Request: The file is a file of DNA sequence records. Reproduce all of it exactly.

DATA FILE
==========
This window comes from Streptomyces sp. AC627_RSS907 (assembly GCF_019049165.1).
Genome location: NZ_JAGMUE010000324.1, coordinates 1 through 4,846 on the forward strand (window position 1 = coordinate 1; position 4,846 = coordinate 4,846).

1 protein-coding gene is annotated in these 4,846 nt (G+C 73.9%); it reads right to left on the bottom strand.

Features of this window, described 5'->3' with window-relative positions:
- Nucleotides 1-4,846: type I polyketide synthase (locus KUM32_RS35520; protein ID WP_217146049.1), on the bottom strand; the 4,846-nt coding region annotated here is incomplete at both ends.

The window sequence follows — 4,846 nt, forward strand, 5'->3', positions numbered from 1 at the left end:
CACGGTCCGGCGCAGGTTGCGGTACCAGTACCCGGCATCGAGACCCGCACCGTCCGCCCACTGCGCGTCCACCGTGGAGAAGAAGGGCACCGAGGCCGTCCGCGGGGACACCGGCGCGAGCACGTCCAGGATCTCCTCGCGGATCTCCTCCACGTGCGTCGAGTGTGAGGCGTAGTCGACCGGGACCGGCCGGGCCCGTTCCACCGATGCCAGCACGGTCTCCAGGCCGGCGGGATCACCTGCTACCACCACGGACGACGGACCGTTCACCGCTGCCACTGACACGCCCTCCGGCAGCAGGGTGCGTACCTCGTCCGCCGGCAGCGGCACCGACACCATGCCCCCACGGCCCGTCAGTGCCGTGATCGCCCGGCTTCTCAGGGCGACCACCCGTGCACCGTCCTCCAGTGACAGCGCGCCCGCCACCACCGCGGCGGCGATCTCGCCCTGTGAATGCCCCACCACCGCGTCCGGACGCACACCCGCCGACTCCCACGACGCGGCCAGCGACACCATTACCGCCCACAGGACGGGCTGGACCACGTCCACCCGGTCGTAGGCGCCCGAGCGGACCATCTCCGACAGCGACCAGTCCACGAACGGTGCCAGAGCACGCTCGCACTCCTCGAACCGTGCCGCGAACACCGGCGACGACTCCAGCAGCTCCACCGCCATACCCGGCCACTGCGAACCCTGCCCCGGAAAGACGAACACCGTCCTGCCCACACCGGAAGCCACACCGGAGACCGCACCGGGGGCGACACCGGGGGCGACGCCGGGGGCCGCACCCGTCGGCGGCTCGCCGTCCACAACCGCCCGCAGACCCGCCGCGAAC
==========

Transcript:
This window comes from Streptomyces sp. AC627_RSS907 (assembly GCF_019049165.1).
Genome location: NZ_JAGMUE010000324.1, coordinates 1 through 4,846 on the forward strand (window position 1 = coordinate 1; position 4,846 = coordinate 4,846).

1 protein-coding gene is annotated in these 4,846 nt (G+C 73.9%); it reads right to left on the bottom strand.

Features of this window, described 5'->3' with window-relative positions:
- Nucleotides 1-4,846: type I polyketide synthase (locus KUM32_RS35520; protein ID WP_217146049.1), on the bottom strand; the 4,846-nt coding region annotated here is incomplete at both ends.

The window sequence follows — 4,846 nt, forward strand, 5'->3', positions numbered from 1 at the left end:
CACGGTCCGGCGCAGGTTGCGGTACCAGTACCCGGCATCGAGACCCGCACCGTCCGCCCACTGCGCGTCCACCGTGGAGAAGAAGGGCACCGAGGCCGTCCGCGGGGACACCGGCGCGAGCACGTCCAGGATCTCCTCGCGGATCTCCTCCACGTGCGTCGAGTGTGAGGCGTAGTCGACCGGGACCGGCCGGGCCCGTTCCACCGATGCCAGCACGGTCTCCAGGCCGGCGGGATCACCTGCTACCACCACGGACGACGGACCGTTCACCGCTGCCACTGACACGCCCTCCGGCAGCAGGGTGCGTACCTCGTCCGCCGGCAGCGGCACCGACACCATGCCCCCACGGCCCGTCAGTGCCGTGATCGCCCGGCTTCTCAGGGCGACCACCCGTGCACCGTCCTCCAGTGACAGCGCGCCCGCCACCACCGCGGCGGCGATCTCGCCCTGTGAATGCCCCACCACCGCGTCCGGACGCACACCCGCCGACTCCCACGACGCGGCCAGCGACACCATTACCGCCCACAGGACGGGCTGGACCACGTCCACCCGGTCGTAGGCGCCCGAGCGGACCATCTCCGACAGCGACCAGTCCACGAACGGTGCCAGAGCACGCTCGCACTCCTCGAACCGTGCCGCGAACACCGGCGACGACTCCAGCAGCTCCACCGCCATACCCGGCCACTGCGAACCCTGCCCCGGAAAGACGAACACCGTCCTGCCCACACCGGAAGCCACACCGGAGACCGCACCGGGGGCGACACCGGGGGCGACGCCGGGGGCCGCACCCGTCGGCGGCTCGCCGTCCACAACCGCCCGCAGACCCGCCGCGAAC